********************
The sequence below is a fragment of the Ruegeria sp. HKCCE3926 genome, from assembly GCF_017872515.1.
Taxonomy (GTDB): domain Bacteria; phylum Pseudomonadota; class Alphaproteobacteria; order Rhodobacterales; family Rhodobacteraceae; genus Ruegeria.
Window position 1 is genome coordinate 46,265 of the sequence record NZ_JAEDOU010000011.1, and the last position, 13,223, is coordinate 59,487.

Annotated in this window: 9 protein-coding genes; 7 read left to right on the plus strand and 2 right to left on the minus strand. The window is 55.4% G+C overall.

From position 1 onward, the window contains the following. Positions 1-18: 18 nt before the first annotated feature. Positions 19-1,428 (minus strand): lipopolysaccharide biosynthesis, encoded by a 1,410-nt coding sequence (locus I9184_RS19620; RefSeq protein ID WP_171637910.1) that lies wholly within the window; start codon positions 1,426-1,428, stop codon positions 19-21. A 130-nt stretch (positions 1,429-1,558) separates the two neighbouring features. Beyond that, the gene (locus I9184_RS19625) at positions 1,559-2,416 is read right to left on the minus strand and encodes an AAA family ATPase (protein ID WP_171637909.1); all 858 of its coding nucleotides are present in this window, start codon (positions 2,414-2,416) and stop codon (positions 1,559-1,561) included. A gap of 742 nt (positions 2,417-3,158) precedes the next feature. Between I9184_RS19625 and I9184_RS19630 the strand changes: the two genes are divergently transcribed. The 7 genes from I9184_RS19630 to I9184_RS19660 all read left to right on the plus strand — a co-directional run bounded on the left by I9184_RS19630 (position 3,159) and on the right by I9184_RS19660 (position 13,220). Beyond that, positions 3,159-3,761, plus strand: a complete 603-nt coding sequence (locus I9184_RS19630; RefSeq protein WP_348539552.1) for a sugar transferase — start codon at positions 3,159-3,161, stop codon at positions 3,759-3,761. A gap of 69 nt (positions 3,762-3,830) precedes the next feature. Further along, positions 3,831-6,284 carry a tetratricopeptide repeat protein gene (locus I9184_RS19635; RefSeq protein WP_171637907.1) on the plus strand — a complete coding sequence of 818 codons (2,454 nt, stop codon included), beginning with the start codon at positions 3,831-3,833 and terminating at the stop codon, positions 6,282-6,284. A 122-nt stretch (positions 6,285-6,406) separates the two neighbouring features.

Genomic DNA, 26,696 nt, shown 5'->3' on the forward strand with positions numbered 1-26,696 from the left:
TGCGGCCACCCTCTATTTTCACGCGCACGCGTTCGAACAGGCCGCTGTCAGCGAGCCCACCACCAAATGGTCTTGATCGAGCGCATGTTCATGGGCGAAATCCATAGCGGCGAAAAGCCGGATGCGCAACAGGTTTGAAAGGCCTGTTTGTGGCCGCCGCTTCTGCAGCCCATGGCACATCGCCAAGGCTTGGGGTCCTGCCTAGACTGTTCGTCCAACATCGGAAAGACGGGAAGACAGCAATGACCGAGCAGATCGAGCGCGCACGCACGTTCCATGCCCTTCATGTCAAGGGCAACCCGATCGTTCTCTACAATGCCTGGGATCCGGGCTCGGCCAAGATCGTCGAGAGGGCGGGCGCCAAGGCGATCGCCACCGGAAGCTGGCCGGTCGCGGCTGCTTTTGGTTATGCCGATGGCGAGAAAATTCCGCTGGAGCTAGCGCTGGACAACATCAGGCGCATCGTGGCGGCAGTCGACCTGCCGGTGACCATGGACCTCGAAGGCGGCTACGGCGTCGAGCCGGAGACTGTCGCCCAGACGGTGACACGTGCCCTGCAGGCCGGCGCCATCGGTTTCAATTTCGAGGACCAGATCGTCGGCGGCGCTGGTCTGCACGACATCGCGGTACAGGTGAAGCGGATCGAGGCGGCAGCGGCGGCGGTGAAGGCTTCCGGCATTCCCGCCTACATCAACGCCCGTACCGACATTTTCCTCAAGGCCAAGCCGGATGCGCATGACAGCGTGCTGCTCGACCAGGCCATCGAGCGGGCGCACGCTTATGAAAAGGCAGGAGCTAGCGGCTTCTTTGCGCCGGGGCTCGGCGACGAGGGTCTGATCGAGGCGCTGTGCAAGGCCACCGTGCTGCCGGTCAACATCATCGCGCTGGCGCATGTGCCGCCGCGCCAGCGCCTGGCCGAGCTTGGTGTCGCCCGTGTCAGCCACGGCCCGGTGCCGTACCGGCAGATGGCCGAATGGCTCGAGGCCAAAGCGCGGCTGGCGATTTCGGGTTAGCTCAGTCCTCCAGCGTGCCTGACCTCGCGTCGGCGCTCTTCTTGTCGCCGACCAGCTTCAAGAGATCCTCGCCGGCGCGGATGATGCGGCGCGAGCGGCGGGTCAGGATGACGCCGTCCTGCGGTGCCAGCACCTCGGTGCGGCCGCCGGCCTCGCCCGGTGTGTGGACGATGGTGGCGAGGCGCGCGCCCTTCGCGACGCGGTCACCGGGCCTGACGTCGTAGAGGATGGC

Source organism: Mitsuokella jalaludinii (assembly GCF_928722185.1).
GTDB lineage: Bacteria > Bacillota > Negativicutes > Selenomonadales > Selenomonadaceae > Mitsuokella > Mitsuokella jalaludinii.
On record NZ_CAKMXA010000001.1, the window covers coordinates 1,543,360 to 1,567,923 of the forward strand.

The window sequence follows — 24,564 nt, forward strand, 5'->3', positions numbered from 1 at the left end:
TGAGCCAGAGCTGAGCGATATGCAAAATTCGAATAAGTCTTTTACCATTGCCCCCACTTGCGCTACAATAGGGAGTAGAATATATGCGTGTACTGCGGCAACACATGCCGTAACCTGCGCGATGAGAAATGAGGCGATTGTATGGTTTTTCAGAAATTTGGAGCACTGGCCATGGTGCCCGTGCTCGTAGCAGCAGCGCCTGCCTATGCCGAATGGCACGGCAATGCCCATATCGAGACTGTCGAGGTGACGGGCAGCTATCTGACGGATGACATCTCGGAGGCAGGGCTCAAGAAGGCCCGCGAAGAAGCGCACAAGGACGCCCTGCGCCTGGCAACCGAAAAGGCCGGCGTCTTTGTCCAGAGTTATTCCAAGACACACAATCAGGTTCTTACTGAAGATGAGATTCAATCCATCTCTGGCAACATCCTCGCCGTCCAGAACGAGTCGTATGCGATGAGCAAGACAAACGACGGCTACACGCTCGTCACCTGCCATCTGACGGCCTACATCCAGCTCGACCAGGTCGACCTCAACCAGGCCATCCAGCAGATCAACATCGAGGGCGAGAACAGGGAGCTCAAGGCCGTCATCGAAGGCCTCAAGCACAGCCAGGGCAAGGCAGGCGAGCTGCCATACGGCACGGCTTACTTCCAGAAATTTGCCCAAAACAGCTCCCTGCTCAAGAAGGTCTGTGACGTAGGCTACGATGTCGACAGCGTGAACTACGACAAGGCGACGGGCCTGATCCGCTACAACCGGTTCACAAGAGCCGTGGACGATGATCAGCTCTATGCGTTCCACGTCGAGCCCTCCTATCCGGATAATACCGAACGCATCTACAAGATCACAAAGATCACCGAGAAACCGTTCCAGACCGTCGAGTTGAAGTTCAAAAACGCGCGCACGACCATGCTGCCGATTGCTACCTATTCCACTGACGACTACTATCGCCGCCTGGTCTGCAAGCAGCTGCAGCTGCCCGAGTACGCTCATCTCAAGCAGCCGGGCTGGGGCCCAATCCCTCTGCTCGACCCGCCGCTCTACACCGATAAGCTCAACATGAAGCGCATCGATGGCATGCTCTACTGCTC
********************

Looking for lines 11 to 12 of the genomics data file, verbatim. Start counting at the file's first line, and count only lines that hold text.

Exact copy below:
The window sequence follows — 24,564 nt, forward strand, 5'->3', positions numbered from 1 at the left end:
TGAGCCAGAGCTGAGCGATATGCAAAATTCGAATAAGTCTTTTACCATTGCCCCCACTTGCGCTACAATAGGGAGTAGAATATATGCGTGTACTGCGGCAACACATGCCGTAACCTGCGCGATGAGAAATGAGGCGATTGTATGGTTTTTCAGAAATTTGGAGCACTGGCCATGGTGCCCGTGCTCGTAGCAGCAGCGCCTGCCTATGCCGAATGGCACGGCAATGCCCATATCGAGACTGTCGAGGTGACGGGCAGCTATCTGACGGATGACATCTCGGAGGCAGGGCTCAAGAAGGCCCGCGAAGAAGCGCACAAGGACGCCCTGCGCCTGGCAACCGAAAAGGCCGGCGTCTTTGTCCAGAGTTATTCCAAGACACACAATCAGGTTCTTACTGAAGATGAGATTCAATCCATCTCTGGCAACATCCTCGCCGTCCAGAACGAGTCGTATGCGATGAGCAAGACAAACGACGGCTACACGCTCGTCACCTGCCATCTGACGGCCTACATCCAGCTCGACCAGGTCGACCTCAACCAGGCCATCCAGCAGATCAACATCGAGGGCGAGAACAGGGAGCTCAAGGCCGTCATCGAAGGCCTCAAGCACAGCCAGGGCAAGGCAGGCGAGCTGCCATACGGCACGGCTTACTTCCAGAAATTTGCCCAAAACAGCTCCCTGCTCAAGAAGGTCTGTGACGTAGGCTACGATGTCGACAGCGTGAACTACGACAAGGCGACGGGCCTGATCCGCTACAACCGGTTCACAAGAGCCGTGGACGATGATCAGCTCTATGCGTTCCACGTCGAGCCCTCCTATCCGGATAATACCGAACGCATCTACAAGATCACAAAGATCACCGAGAAACCGTTCCAGACCGTCGAGTTGAAGTTCAAAAACGCGCGCACGACCATGCTGCCGATTGCTACCTATTCCACTGACGACTACTATCGCCGCCTGGTCTGCAAGCAGCTGCAGCTGCCCGAGTACGCTCATCTCAAGCAGCCGGGCTGGGGCCCAATCCCTCTGCTCGACCCGCCGCTCTACACCGATAAGCTCAACATGAAGCGCATCGATGGCATGCTCTACTGCTC